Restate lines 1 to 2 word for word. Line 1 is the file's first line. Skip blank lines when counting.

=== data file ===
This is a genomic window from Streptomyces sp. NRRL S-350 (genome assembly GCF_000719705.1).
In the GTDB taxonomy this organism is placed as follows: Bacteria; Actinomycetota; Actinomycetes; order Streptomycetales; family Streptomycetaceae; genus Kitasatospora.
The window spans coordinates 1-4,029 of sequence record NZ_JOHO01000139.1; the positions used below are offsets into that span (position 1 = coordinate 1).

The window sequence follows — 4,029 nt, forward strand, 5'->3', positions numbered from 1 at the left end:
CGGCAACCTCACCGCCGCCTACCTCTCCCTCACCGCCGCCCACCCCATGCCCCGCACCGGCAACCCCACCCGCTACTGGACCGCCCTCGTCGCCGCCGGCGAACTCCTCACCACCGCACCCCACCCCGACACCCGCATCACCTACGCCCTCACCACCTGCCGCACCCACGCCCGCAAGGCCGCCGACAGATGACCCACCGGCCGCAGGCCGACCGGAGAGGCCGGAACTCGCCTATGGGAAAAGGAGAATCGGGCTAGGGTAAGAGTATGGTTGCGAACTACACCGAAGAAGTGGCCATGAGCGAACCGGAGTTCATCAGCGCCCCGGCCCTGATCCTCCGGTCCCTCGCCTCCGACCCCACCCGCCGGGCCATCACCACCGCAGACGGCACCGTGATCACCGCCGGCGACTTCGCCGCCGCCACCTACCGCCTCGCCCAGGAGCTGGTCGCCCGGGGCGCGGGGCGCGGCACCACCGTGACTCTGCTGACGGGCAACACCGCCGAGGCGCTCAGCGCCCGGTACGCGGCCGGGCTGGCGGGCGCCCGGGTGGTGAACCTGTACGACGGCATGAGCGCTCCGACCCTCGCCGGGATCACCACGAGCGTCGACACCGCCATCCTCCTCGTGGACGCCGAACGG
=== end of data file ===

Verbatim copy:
This is a genomic window from Streptomyces sp. NRRL S-350 (genome assembly GCF_000719705.1).
In the GTDB taxonomy this organism is placed as follows: Bacteria; Actinomycetota; Actinomycetes; order Streptomycetales; family Streptomycetaceae; genus Kitasatospora.